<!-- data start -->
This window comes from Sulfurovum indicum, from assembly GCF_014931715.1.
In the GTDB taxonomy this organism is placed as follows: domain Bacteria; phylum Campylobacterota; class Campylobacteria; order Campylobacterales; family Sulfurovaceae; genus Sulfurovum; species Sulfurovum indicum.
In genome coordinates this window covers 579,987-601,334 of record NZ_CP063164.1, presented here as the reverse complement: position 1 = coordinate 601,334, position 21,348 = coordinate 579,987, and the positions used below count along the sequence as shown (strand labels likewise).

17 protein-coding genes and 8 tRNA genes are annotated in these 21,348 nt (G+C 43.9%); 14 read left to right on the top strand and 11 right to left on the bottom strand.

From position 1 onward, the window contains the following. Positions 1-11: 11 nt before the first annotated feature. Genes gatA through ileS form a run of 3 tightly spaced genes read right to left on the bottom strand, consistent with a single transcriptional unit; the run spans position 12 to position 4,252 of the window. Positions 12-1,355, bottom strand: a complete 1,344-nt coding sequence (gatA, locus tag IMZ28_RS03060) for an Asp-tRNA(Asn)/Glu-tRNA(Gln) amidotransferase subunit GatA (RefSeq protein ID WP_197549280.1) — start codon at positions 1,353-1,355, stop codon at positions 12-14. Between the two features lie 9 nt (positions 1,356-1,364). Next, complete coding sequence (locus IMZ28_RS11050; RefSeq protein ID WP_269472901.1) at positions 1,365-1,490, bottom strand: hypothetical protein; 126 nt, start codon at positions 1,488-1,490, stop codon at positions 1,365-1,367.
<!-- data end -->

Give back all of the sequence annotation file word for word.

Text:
This window comes from Sulfurovum indicum, from assembly GCF_014931715.1.
In the GTDB taxonomy this organism is placed as follows: domain Bacteria; phylum Campylobacterota; class Campylobacteria; order Campylobacterales; family Sulfurovaceae; genus Sulfurovum; species Sulfurovum indicum.
In genome coordinates this window covers 579,987-601,334 of record NZ_CP063164.1, presented here as the reverse complement: position 1 = coordinate 601,334, position 21,348 = coordinate 579,987, and the positions used below count along the sequence as shown (strand labels likewise).

17 protein-coding genes and 8 tRNA genes are annotated in these 21,348 nt (G+C 43.9%); 14 read left to right on the top strand and 11 right to left on the bottom strand.

From position 1 onward, the window contains the following. Positions 1-11: 11 nt before the first annotated feature. Genes gatA through ileS form a run of 3 tightly spaced genes read right to left on the bottom strand, consistent with a single transcriptional unit; the run spans position 12 to position 4,252 of the window. Positions 12-1,355, bottom strand: a complete 1,344-nt coding sequence (gatA, locus tag IMZ28_RS03060) for an Asp-tRNA(Asn)/Glu-tRNA(Gln) amidotransferase subunit GatA (RefSeq protein ID WP_197549280.1) — start codon at positions 1,353-1,355, stop codon at positions 12-14. Between the two features lie 9 nt (positions 1,356-1,364). Next, complete coding sequence (locus IMZ28_RS11050; RefSeq protein ID WP_269472901.1) at positions 1,365-1,490, bottom strand: hypothetical protein; 126 nt, start codon at positions 1,488-1,490, stop codon at positions 1,365-1,367.